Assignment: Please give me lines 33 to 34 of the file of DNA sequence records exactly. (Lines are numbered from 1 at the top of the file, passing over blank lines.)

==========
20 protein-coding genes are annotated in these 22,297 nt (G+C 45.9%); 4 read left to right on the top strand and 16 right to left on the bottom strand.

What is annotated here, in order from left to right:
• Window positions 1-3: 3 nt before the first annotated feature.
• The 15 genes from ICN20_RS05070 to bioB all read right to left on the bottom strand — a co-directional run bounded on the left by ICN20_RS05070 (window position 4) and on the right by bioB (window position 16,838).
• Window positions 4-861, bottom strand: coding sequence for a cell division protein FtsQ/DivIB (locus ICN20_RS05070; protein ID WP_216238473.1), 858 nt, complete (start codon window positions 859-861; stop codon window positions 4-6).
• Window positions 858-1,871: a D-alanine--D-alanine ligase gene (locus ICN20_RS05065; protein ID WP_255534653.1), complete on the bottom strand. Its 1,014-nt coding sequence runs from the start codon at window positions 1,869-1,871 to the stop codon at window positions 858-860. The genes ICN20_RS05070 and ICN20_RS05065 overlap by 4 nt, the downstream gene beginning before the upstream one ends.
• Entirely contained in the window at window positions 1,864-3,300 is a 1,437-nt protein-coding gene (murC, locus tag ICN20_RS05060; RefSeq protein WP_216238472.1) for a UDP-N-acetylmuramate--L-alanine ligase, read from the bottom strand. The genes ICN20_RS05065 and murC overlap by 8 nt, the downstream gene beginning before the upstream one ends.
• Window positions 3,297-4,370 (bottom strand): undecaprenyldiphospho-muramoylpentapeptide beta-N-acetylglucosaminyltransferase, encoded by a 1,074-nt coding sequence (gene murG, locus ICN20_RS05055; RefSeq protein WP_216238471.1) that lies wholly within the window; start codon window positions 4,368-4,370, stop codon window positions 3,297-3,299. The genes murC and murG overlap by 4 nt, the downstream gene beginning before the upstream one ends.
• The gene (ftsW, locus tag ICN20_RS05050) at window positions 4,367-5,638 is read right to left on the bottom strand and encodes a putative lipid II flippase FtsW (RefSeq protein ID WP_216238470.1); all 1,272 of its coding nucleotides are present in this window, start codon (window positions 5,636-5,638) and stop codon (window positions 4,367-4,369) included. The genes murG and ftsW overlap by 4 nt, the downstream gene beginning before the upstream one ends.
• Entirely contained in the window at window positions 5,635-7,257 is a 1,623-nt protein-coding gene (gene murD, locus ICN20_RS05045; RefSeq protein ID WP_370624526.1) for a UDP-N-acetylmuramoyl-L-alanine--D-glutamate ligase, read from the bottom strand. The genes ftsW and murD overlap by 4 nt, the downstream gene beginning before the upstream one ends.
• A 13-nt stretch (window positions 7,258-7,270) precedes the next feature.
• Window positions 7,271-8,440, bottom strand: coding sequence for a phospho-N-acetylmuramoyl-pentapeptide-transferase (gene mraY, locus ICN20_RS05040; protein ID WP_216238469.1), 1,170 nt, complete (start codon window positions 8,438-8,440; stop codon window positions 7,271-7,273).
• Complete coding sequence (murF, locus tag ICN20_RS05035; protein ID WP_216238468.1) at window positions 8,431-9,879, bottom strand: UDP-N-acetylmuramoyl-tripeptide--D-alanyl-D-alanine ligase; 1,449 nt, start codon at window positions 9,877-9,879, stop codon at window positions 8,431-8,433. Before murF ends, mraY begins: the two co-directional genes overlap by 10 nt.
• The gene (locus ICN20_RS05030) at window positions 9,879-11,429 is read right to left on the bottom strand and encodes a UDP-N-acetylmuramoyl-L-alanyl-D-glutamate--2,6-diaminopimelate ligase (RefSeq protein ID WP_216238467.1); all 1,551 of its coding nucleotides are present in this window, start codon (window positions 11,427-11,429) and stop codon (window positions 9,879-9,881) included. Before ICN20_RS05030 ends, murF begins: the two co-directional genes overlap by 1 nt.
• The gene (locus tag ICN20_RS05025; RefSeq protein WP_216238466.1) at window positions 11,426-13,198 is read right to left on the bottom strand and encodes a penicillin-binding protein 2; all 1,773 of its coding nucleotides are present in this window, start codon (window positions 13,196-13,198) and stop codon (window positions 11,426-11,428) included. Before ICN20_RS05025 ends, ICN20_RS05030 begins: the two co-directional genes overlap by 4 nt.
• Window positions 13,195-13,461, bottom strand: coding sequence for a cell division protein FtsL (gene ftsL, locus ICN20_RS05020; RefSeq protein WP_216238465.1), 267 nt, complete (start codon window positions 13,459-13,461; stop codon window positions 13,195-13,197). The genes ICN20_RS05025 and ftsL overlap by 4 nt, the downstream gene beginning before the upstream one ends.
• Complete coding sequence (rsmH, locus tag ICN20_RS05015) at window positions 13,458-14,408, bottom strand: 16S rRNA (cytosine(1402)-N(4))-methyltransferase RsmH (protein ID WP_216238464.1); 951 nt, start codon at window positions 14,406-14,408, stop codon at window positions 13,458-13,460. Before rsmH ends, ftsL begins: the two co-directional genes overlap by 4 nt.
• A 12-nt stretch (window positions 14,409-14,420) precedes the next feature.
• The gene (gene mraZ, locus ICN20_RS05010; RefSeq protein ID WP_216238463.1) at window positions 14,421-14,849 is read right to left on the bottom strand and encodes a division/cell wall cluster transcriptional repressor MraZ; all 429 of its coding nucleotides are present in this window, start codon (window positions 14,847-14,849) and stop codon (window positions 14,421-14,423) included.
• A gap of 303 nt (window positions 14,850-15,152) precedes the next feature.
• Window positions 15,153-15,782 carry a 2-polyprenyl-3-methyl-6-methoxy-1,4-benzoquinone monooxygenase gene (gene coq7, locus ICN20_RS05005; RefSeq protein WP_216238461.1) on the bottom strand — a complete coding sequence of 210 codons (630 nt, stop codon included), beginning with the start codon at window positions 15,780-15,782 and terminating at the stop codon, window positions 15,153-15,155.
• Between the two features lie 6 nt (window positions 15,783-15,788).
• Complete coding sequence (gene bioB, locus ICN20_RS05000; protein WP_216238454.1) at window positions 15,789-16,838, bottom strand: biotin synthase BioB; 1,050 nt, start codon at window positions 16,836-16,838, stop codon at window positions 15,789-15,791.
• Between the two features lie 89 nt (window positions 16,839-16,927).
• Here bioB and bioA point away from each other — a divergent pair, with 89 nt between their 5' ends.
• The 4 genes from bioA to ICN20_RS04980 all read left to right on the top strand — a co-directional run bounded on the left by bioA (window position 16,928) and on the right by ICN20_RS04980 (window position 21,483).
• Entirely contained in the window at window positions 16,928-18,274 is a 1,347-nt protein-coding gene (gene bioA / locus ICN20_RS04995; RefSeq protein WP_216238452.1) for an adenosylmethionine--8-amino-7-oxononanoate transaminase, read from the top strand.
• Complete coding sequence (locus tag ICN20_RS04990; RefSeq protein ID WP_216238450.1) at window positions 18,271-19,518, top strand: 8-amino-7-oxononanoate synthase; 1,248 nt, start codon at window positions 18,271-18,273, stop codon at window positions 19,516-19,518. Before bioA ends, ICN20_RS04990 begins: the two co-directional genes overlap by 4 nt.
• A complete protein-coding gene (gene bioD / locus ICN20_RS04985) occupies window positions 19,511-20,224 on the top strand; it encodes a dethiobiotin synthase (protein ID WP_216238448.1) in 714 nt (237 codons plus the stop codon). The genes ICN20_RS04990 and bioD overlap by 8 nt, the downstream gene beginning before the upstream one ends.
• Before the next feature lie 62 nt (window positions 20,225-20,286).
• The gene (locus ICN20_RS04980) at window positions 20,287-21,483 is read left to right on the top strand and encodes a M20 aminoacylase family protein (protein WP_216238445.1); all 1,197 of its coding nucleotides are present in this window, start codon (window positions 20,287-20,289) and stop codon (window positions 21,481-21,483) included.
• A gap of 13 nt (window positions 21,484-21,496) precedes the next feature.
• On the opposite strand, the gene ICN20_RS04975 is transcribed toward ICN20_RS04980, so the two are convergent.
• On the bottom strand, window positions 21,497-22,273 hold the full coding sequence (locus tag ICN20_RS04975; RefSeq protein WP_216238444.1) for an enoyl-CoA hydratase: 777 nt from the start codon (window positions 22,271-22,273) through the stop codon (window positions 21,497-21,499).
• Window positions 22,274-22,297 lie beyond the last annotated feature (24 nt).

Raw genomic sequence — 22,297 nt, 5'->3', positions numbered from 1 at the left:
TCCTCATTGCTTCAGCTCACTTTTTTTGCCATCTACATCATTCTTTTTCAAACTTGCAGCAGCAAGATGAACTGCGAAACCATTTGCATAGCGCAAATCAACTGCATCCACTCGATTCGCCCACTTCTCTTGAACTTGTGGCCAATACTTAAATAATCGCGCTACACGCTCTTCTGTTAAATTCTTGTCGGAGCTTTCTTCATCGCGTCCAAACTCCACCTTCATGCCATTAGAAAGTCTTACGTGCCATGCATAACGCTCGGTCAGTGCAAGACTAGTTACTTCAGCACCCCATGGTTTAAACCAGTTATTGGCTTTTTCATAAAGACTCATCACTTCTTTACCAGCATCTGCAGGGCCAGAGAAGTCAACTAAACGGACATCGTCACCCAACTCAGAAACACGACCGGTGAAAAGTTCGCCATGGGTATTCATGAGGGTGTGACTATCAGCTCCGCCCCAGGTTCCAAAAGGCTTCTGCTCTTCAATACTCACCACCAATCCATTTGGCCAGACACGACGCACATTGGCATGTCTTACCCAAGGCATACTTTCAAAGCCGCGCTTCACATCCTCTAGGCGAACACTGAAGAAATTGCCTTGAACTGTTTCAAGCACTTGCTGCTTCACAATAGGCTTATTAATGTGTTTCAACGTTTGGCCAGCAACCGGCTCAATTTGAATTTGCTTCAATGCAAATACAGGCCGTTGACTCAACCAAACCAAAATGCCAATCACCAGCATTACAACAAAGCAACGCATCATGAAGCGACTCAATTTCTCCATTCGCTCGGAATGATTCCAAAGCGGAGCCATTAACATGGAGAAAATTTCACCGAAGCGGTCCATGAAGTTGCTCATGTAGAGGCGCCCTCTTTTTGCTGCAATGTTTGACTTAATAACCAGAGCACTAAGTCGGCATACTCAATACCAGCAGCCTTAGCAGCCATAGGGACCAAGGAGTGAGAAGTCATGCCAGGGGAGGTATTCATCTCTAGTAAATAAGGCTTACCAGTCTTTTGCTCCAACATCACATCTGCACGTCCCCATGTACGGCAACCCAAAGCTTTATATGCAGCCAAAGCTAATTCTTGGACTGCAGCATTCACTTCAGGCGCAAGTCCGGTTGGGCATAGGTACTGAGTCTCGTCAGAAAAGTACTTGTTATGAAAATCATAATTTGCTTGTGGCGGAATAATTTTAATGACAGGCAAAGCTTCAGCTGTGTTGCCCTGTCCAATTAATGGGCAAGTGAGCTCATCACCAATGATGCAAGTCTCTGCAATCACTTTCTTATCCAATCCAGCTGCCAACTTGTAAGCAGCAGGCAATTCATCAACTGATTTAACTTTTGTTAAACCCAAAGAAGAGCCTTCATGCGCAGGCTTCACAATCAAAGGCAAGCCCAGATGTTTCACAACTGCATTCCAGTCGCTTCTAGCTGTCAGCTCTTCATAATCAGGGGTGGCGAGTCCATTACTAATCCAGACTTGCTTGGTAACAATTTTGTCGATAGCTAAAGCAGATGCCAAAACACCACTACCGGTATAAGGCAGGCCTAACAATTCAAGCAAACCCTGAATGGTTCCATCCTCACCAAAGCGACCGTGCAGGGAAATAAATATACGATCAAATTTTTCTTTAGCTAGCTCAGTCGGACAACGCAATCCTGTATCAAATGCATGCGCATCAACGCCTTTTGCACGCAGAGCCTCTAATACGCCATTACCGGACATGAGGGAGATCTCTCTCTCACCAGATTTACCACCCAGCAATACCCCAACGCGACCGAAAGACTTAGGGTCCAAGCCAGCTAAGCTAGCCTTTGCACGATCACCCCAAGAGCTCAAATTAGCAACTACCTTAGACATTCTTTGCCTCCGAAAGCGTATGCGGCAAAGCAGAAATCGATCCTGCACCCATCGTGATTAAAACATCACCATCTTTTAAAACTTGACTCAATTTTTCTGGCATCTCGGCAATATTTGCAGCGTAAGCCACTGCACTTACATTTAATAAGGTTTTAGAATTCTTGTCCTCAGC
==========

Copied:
• On the opposite strand, the gene ICN20_RS04975 is transcribed toward ICN20_RS04980, so the two are convergent.
• On the bottom strand, window positions 21,497-22,273 hold the full coding sequence (locus tag ICN20_RS04975; RefSeq protein WP_216238444.1) for an enoyl-CoA hydratase: 777 nt from the start codon (window positions 22,271-22,273) through the stop codon (window positions 21,497-21,499).